Three earnest animals and one misguided turkey learn colors and clothes in this Sandra Boynton classic. You can choose to have the book read to you, or read the book yourself, and even if you choose to read it yourself, you have the option of clicking on the text to highlight and have it narrated to you. Each page has some interactive elements, and towards the end of the book there’s a page where you can change all the turkey’s clothes, and the text on the page will change to match what the turkey is actually wearing! Plus, the story is silly and kids will have a great chance to practice colors and articles of clothing in a fun way.

unnamed
unnamedFor our activity app this week, we used Night & Day Studio’s Peekaboo Barn, available from iTunes for $1.99. There is also a free lite version! We reviewed Peekaboo Barn before here.

App Time will be on hiatus for a few weeks while we prepare for fall, but we’ll be back the week of August 24th! App Time will now be offered at both Haggard and Davis Libraries—look for our new brochure soon for more details!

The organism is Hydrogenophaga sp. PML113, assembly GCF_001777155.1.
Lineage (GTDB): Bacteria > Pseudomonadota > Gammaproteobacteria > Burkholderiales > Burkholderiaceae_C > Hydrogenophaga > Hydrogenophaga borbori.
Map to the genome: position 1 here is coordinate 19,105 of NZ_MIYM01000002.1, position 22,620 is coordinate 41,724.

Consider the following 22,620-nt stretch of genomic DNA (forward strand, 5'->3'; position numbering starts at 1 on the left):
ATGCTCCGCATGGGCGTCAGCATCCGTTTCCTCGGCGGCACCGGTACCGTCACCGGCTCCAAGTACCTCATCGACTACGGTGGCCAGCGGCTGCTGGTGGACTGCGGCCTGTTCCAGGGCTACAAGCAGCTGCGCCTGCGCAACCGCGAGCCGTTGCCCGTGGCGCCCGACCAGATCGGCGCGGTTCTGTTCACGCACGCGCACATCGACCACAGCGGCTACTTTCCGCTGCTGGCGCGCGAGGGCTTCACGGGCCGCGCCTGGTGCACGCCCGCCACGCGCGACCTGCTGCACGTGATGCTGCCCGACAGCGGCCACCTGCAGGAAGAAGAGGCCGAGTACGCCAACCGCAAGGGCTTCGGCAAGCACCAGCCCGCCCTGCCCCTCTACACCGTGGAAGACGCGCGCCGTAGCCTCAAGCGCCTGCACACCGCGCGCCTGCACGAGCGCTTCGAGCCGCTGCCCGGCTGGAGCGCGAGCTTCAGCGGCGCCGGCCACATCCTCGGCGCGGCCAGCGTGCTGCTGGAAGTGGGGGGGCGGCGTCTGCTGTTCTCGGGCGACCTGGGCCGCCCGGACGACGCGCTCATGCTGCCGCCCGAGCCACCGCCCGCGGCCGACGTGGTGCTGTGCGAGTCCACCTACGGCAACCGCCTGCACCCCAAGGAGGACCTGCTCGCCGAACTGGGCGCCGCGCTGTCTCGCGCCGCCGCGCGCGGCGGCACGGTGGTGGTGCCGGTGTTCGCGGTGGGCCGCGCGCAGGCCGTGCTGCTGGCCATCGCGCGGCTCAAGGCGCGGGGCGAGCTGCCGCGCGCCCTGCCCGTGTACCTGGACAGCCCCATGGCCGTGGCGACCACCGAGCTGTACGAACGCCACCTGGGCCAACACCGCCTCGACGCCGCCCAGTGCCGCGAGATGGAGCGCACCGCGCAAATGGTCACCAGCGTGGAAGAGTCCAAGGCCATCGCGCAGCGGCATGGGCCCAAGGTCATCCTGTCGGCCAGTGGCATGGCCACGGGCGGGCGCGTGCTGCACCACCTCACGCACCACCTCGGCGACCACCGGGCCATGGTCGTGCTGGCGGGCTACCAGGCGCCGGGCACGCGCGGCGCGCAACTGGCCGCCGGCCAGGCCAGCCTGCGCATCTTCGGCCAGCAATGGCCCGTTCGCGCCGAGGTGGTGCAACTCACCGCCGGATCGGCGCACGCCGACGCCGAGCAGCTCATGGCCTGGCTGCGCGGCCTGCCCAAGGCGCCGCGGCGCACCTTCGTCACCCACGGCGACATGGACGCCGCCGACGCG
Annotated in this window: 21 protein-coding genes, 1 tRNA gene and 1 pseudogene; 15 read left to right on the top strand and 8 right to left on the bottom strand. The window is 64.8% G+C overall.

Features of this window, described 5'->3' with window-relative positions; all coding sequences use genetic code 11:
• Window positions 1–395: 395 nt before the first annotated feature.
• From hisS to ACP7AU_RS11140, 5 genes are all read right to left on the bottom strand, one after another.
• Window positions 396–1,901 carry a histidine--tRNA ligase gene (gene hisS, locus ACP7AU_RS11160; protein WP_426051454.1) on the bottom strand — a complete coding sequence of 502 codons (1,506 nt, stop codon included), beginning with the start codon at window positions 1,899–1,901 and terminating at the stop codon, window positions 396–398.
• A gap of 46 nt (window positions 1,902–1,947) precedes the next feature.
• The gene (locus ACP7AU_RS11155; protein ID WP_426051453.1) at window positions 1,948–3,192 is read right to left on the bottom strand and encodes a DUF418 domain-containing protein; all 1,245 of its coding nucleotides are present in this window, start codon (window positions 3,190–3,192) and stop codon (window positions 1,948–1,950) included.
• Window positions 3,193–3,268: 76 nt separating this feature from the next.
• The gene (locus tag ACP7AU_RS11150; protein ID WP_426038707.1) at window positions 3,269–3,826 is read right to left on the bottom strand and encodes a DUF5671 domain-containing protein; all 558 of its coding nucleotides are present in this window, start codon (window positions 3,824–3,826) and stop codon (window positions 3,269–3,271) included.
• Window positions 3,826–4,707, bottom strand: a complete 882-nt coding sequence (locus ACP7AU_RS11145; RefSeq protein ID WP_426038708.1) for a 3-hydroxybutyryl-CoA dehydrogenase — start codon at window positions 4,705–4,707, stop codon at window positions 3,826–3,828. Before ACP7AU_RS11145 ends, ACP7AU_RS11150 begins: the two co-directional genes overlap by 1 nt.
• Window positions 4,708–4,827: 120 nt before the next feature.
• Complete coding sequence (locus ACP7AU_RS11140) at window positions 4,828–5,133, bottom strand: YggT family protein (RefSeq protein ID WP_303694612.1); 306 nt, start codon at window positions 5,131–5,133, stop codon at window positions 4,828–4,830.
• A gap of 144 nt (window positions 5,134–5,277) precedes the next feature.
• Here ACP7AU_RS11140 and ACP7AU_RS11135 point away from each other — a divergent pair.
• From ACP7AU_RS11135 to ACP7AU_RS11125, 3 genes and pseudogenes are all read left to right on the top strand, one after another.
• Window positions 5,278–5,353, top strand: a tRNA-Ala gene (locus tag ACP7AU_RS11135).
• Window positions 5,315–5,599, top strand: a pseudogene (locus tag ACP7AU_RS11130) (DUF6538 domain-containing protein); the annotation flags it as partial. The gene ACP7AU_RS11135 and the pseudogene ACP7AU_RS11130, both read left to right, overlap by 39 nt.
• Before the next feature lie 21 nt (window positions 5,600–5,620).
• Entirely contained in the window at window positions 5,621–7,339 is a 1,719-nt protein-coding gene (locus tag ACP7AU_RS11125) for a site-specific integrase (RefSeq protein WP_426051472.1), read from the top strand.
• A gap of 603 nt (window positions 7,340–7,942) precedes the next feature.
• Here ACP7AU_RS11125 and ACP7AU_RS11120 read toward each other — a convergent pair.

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App Time: It Was a Cold, Dark Night and Wiggle and Stomp

July 11, 2015

cold This week we started with Collins Big Cat’s book app It Was a Cold, Dark Night which is available in iTunes for free.

This is a very cute story about Ned the hedgehog trying to find a home for the winter. He looks in several places where there are other animals making their homes before finding the right one for him. The highlighted narration is great for beginning readers to follow along, and there are some interactive elements to tap on as well as a few sound effects. The app also has a quiz to review the story after reading it as well as a great “story creator” feature, which allows kids to use the different backgrounds, items and characters to create and record their own story. Collins Big Cat has several other book apps as well.cold 2

 

We also talked about the Shutterbugs: Wiggle and Stomp activity app which is by the Smithsonian Institution. This one is available for free from iTunes or Google Play.

wiggle